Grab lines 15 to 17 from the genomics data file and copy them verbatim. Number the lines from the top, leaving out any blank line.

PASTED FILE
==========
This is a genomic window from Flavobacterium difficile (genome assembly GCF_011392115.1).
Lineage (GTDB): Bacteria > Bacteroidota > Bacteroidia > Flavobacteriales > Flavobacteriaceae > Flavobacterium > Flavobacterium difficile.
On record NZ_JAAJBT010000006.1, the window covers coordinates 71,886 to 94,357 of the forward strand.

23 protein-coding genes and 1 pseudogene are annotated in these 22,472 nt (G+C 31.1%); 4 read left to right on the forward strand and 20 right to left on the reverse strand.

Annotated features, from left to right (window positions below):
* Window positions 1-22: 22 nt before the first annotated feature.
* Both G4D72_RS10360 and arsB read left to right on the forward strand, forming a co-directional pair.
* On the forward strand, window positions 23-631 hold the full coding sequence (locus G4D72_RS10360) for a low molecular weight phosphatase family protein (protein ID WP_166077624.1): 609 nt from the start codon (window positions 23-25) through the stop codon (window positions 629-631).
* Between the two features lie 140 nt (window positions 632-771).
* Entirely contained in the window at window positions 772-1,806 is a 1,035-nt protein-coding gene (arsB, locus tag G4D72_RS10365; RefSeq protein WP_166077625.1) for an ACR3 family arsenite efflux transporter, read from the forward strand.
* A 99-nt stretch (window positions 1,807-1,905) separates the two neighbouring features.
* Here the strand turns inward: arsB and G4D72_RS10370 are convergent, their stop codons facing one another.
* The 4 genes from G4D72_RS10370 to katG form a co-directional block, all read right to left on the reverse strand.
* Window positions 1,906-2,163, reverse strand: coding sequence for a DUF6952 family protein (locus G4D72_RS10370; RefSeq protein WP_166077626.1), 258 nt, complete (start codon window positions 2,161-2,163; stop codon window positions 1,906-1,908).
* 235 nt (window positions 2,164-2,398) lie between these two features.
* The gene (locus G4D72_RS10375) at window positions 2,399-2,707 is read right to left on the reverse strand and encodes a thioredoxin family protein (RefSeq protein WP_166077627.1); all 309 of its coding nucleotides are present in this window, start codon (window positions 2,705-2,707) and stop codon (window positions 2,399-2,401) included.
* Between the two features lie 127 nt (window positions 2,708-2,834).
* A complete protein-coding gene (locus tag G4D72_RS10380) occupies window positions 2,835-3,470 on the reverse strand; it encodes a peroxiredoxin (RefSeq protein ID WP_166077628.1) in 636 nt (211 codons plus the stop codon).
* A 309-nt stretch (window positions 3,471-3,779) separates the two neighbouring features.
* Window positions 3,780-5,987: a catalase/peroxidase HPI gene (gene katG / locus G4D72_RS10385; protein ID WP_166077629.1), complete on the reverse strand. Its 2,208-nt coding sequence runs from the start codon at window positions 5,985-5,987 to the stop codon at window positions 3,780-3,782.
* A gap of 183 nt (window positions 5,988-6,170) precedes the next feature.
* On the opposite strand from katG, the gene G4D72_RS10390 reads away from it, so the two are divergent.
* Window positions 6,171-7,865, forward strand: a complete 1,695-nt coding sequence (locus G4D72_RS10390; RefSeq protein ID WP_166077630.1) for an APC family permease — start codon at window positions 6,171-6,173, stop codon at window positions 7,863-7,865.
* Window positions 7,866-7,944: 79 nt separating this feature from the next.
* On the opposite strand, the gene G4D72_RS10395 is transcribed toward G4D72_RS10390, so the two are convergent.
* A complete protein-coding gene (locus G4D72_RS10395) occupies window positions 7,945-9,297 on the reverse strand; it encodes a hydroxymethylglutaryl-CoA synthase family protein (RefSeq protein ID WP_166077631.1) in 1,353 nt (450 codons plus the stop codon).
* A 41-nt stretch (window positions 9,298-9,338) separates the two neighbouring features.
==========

* 235 nt (window positions 2,164-2,398) lie between these two features.
* The gene (locus G4D72_RS10375) at window positions 2,399-2,707 is read right to left on the reverse strand and encodes a thioredoxin family protein (RefSeq protein WP_166077627.1); all 309 of its coding nucleotides are present in this window, start codon (window positions 2,705-2,707) and stop codon (window positions 2,399-2,401) included.
* Between the two features lie 127 nt (window positions 2,708-2,834).